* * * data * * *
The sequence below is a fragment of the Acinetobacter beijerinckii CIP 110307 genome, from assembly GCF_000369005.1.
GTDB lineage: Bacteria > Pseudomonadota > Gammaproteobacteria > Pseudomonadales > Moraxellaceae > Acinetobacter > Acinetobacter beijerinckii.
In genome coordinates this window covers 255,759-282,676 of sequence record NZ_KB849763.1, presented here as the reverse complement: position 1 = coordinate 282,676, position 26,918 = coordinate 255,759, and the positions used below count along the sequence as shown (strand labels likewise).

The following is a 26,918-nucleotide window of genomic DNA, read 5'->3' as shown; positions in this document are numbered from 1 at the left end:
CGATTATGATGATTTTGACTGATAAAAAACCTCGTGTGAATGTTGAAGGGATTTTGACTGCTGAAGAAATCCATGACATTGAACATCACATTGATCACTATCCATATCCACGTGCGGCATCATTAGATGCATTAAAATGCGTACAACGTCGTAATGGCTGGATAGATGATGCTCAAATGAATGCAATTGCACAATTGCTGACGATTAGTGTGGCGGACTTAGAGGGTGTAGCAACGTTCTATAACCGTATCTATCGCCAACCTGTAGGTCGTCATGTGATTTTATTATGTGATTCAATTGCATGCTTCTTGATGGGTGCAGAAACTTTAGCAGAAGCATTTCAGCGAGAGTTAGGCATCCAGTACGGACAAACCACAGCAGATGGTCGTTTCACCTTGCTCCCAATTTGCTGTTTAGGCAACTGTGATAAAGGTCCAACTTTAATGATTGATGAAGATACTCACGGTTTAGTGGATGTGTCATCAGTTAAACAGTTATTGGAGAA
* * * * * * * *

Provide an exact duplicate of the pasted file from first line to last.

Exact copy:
The sequence below is a fragment of the Acinetobacter beijerinckii CIP 110307 genome, from assembly GCF_000369005.1.
GTDB lineage: Bacteria > Pseudomonadota > Gammaproteobacteria > Pseudomonadales > Moraxellaceae > Acinetobacter > Acinetobacter beijerinckii.
In genome coordinates this window covers 255,759-282,676 of sequence record NZ_KB849763.1, presented here as the reverse complement: position 1 = coordinate 282,676, position 26,918 = coordinate 255,759, and the positions used below count along the sequence as shown (strand labels likewise).

The following is a 26,918-nucleotide window of genomic DNA, read 5'->3' as shown; positions in this document are numbered from 1 at the left end:
CGATTATGATGATTTTGACTGATAAAAAACCTCGTGTGAATGTTGAAGGGATTTTGACTGCTGAAGAAATCCATGACATTGAACATCACATTGATCACTATCCATATCCACGTGCGGCATCATTAGATGCATTAAAATGCGTACAACGTCGTAATGGCTGGATAGATGATGCTCAAATGAATGCAATTGCACAATTGCTGACGATTAGTGTGGCGGACTTAGAGGGTGTAGCAACGTTCTATAACCGTATCTATCGCCAACCTGTAGGTCGTCATGTGATTTTATTATGTGATTCAATTGCATGCTTCTTGATGGGTGCAGAAACTTTAGCAGAAGCATTTCAGCGAGAGTTAGGCATCCAGTACGGACAAACCACAGCAGATGGTCGTTTCACCTTGCTCCCAATTTGCTGTTTAGGCAACTGTGATAAAGGTCCAACTTTAATGATTGATGAAGATACTCACGGTTTAGTGGATGTGTCATCAGTTAAACAGTTATTGGAGAA